Then I thank the noble Lord and the noble Baroness for their support for the policy of this Bill, and also for supporting the £3,000 employment allowance and the abolition of national insurance contributions for apprentices.
Before I address the specific points raised by the noble Lords, it is important to put the Bill within the context of the significant action that the Government have already taken to reduce the burden of class 1 national insurance contributions on earnings and employment. These measures have all been strongly welcomed by business and have contributed to the current record levels of employment. I also emphasise that from April next year the Government will abolish employer class 1 national insurance contributions for apprentices under the age of 25, as I have said. Apprenticeships are at the heart of the Government’s drive to equip people of all ages with the skills most valued by employers. This is a very important move. It will help employers who provide apprenticeships to young people and provide a significant boost to youth employment rates more generally.
The Bill before us today introduces the final aspect of the Government’s five-year tax lock. This is further testament to the Government’s commitment to provide certainty on tax rates for the duration of this Parliament, and it delivers on the commitment to lower levels of taxation that was made in the Conservative manifesto.
On the question from the noble Lord, Lord Tunnicliffe, as to whether the taxes announced in the summer Budget have breached this lock, that is not the case. The Government have been clear that the tax lock will not prevent future changes to the tax system to make it fairer or to deal with avoidance—those were the measures in the Budget. Furthermore, the Government remain committed to lowering taxes and supporting hard-working people through increases in the personal allowance.
The noble Lord also asked about an update on the measures being considered by the Office of Tax Simplification. The Government are committed to simplifying tax and to transparency. The overall aim of the project is to build on earlier work undertaken in this area, to understand the steps that would be needed to achieve closer alignment of the taxes and the costs, benefits and impact of each step. The terms of reference were published on 21 July, and the Office of Tax Simplification will publish a final report ahead of Budget 2016.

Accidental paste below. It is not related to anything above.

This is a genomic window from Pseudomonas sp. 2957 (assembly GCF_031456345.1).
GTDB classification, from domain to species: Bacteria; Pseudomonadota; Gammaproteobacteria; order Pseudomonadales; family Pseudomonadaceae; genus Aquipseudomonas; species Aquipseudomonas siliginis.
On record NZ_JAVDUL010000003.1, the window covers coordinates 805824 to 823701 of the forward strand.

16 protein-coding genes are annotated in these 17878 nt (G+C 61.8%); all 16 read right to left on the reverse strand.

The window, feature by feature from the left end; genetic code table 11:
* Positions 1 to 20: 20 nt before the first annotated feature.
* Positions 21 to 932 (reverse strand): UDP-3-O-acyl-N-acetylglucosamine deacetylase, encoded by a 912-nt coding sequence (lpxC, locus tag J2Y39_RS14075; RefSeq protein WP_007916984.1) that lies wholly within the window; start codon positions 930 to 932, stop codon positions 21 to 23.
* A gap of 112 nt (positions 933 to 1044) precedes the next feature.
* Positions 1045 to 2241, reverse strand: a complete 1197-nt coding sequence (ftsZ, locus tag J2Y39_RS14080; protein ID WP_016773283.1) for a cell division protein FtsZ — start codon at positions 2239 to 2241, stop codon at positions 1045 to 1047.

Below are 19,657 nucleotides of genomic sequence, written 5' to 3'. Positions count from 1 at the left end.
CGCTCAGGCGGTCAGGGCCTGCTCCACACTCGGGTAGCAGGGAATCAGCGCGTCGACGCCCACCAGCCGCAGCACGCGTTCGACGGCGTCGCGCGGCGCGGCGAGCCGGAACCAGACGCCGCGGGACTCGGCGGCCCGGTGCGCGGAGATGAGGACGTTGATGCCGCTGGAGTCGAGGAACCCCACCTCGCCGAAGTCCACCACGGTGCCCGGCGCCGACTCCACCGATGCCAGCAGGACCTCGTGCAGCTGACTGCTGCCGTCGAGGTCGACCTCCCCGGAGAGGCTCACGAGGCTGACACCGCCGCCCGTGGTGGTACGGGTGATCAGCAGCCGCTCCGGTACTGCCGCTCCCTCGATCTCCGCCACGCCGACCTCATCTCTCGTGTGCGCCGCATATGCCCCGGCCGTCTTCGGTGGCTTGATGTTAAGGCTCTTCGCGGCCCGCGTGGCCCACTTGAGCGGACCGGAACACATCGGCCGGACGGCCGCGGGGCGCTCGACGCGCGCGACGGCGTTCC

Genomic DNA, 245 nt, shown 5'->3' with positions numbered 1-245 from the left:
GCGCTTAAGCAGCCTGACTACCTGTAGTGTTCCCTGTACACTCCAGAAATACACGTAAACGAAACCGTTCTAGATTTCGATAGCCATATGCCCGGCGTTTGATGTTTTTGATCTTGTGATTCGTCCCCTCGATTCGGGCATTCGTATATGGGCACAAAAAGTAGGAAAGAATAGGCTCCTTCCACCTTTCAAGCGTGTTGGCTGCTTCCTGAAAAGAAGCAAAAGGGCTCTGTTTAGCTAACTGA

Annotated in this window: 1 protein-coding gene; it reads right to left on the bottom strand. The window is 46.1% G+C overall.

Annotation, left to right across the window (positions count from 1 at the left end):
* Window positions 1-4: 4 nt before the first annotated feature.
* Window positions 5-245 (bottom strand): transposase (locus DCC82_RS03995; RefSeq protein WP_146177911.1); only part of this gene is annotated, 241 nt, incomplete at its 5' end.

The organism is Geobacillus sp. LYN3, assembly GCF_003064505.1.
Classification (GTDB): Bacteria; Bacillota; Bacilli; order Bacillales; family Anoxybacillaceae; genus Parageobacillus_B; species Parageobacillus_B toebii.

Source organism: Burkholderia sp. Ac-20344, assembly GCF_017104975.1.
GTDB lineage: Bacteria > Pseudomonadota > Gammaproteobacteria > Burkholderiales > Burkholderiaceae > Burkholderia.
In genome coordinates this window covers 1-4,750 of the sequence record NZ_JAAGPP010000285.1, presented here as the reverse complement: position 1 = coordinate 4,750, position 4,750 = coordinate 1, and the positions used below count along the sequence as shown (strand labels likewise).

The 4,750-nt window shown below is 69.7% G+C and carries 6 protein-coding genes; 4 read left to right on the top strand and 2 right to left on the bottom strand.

As regards whether this Bill is a gimmick, I do not believe that it is. This was a Conservative manifesto pledge and, as I have said, there is the ability in secondary legislation to increase national insurance rates by 0.25% each year on class 1. This will give an added element of certainly to businesses and employees as to the maximum rates of national insurance that they might face.
The noble Baroness and the noble Lord are right that there could be circumstances in which tax revenues fall short and some contingency planning is required. However, future funding of contributory benefits, should national insurance contribution receipts prove insufficient, is a matter for the Chancellor, and that decision would need to be made at the relevant fiscal event based on the latest projections available at the time and taking into account the National Insurance Contributions (Rate Ceilings) Bill that we are introducing. Indeed, as the noble Baroness indicated, if there were an economic emergency, it would not normally be the economic policy of choice to increase national insurance contribution rates. The aim of this Government is to continue to drive growth and to create 2 million more jobs during this Parliament.
I think the noble Baroness is saying that I suggested that the Government had broken the triple lock in the summer Budget. I was not suggesting that they broke the triple lock but that the summer Budget had very significant tax increases—of the order of £4 billion-plus. I hope that she is not disagreeing with that assessment. If she is, perhaps she will write to me and set out the logic behind her disagreement.
I was not assuming that the noble Lord was talking about the triple lock. Indeed, the Government are absolutely committed to the triple lock. I was talking about some of the other measures that do not breach this commitment.
I am grateful for the opportunity to explain the issues we have debated today. There are clearly a number of points that we might debate at greater length when the Bill moves to Committee. I commend the Bill and ask the House to give the Bill a Second Reading.
Bill read a second time.